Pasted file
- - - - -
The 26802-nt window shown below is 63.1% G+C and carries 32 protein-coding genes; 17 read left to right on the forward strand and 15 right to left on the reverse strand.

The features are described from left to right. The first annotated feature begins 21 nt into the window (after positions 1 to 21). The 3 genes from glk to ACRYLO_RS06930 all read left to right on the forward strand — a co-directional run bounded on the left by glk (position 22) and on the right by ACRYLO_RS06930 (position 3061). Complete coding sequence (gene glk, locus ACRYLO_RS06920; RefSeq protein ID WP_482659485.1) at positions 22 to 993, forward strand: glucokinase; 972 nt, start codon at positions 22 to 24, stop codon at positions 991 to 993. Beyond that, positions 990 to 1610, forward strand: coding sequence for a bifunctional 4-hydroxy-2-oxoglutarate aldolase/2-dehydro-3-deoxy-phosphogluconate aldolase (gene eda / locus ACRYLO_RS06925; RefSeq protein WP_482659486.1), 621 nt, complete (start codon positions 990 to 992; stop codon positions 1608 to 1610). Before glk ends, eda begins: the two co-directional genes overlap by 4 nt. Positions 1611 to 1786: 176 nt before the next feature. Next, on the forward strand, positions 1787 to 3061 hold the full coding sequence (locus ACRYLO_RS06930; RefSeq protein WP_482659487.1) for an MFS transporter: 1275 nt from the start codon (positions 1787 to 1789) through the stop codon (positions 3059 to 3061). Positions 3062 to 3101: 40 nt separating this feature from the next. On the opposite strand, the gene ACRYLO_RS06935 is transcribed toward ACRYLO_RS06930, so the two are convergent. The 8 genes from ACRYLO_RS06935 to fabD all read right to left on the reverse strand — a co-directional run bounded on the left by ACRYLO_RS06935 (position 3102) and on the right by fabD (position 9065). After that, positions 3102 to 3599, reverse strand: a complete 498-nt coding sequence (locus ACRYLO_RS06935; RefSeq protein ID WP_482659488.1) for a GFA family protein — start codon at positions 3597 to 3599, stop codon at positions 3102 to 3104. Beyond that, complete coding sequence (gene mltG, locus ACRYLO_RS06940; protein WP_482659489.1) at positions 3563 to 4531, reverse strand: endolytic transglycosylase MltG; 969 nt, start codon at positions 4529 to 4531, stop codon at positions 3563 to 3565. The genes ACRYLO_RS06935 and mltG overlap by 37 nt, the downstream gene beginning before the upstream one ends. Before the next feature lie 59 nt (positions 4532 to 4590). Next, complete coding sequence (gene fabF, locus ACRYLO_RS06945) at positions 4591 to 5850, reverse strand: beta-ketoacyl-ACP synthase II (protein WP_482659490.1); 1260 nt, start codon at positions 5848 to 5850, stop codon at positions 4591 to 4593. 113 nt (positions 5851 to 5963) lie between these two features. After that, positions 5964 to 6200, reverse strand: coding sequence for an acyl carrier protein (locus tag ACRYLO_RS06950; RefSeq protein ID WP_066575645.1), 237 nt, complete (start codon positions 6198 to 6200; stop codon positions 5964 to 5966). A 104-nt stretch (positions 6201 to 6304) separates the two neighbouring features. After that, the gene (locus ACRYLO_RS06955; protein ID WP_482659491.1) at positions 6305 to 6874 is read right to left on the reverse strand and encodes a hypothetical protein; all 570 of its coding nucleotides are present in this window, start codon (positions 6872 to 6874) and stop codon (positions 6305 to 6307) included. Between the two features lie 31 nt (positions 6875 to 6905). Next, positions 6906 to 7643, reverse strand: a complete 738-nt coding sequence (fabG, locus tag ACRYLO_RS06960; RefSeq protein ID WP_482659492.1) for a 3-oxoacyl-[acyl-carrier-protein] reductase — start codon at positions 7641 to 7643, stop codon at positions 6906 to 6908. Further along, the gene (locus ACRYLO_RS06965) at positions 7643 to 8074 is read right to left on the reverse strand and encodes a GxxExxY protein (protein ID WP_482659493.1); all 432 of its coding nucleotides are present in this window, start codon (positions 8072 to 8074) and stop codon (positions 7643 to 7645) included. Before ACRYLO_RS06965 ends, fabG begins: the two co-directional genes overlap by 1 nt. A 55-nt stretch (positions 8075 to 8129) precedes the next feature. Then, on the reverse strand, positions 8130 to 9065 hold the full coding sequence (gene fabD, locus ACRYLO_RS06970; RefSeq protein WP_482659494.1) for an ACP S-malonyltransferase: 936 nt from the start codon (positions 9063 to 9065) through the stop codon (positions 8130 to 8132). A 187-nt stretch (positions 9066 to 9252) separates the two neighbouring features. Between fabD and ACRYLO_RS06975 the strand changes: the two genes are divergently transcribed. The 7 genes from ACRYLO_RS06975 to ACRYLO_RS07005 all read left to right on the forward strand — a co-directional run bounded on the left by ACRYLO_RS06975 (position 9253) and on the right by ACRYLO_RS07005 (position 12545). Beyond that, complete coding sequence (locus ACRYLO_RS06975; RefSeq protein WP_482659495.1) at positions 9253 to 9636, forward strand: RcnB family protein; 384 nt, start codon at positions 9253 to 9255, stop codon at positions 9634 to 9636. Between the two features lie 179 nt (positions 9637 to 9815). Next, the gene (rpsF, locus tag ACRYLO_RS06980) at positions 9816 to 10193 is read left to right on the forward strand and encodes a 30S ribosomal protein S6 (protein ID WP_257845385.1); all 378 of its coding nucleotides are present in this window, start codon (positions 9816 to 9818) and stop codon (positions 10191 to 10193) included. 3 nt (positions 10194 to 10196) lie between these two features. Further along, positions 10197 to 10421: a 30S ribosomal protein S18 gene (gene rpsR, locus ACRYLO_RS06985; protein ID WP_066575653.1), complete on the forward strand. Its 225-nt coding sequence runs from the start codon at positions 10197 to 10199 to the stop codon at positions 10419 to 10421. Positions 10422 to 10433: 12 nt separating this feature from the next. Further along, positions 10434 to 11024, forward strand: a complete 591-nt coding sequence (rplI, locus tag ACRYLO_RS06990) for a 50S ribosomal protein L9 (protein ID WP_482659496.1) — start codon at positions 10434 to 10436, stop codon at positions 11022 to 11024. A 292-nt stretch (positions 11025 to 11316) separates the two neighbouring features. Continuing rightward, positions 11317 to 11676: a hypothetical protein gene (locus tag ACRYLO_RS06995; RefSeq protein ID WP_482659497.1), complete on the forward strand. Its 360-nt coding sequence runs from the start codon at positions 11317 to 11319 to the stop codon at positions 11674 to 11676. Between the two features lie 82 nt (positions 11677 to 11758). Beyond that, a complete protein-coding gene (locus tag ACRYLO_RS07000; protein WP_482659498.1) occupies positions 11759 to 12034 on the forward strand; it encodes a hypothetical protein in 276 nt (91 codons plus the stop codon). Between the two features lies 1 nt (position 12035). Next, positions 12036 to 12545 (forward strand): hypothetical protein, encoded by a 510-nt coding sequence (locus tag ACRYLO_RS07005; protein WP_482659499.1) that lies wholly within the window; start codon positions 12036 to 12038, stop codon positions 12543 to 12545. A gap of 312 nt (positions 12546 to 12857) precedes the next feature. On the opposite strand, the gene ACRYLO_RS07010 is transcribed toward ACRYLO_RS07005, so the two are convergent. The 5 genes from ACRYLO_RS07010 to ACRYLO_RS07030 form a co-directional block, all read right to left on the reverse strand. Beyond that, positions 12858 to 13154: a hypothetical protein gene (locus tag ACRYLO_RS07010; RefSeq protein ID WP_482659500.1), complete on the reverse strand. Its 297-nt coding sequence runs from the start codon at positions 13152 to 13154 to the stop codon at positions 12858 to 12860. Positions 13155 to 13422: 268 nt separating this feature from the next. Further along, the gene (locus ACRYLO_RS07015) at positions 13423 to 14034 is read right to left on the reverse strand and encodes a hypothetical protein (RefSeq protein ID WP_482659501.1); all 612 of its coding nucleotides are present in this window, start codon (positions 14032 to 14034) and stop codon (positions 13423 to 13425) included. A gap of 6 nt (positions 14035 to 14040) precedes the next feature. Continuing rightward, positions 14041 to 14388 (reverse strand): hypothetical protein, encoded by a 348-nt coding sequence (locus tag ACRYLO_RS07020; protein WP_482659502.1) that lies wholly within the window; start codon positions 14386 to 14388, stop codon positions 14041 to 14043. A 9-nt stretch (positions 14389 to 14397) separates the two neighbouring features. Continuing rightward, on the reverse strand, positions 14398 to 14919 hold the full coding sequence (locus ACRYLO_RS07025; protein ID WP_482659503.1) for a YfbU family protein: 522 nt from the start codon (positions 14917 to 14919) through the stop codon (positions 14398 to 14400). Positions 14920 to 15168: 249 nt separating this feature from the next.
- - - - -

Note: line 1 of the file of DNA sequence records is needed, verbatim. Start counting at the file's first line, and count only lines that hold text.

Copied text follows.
The 26802-nt window shown below is 63.1% G+C and carries 32 protein-coding genes; 17 read left to right on the forward strand and 15 right to left on the reverse strand.